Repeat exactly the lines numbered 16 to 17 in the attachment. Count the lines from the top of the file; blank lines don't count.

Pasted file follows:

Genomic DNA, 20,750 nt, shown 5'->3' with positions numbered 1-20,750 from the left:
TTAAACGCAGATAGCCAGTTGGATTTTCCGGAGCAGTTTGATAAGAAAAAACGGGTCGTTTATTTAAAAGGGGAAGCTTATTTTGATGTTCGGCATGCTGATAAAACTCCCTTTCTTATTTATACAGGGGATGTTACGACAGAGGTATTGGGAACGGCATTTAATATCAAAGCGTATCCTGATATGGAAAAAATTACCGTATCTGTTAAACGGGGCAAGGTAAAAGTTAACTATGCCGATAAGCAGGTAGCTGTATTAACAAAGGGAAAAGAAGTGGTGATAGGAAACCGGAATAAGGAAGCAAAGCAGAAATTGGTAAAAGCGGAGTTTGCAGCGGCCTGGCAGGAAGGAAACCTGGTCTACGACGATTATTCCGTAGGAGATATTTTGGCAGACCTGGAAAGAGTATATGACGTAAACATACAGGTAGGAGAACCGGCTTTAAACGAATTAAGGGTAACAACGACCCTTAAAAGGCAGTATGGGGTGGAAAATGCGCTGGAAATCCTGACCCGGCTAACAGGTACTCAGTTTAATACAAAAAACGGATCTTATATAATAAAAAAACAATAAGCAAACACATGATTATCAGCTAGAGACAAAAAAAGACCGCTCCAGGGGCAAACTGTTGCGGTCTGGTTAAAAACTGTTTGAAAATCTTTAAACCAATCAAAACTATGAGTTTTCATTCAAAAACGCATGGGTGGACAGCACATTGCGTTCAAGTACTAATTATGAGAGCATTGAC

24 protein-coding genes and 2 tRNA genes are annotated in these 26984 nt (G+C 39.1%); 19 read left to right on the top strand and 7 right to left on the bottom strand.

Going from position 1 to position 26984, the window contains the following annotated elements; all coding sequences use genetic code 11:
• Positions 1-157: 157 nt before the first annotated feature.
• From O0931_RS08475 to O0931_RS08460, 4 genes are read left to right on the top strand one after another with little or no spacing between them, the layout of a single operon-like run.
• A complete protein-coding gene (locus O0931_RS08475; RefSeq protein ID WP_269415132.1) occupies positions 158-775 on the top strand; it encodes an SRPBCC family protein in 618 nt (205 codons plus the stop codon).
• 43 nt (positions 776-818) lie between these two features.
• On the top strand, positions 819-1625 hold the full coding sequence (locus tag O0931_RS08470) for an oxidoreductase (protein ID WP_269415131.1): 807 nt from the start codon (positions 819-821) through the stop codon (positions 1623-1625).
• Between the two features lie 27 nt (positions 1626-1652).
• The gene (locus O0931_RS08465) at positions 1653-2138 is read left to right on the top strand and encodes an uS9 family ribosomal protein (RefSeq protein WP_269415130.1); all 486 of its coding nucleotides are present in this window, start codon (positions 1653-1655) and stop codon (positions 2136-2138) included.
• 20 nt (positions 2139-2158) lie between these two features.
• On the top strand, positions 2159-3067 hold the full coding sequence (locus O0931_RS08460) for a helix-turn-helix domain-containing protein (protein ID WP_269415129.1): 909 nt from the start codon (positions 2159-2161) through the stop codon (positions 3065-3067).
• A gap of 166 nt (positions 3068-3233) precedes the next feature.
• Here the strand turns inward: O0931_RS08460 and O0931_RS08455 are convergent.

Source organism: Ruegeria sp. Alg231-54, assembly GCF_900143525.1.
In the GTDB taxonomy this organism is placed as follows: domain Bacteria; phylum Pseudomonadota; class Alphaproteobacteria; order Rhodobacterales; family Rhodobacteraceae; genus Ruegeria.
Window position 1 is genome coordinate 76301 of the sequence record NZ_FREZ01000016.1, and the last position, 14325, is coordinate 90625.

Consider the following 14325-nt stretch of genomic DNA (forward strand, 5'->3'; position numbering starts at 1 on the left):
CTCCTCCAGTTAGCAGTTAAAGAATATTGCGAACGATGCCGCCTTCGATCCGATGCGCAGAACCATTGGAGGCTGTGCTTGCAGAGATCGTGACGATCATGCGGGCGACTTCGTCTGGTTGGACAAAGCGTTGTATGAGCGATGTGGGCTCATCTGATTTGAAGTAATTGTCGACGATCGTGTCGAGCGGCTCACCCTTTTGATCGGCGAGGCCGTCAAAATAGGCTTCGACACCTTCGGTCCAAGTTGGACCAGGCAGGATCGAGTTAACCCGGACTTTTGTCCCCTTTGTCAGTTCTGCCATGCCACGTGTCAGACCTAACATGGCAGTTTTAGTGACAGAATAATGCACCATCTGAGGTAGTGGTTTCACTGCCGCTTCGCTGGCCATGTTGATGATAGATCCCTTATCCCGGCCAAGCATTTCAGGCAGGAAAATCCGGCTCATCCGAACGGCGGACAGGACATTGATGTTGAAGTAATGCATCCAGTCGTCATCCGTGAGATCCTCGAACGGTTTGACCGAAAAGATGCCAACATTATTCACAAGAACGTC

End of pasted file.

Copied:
Source organism: Ruegeria sp. Alg231-54, assembly GCF_900143525.1.
In the GTDB taxonomy this organism is placed as follows: domain Bacteria; phylum Pseudomonadota; class Alphaproteobacteria; order Rhodobacterales; family Rhodobacteraceae; genus Ruegeria.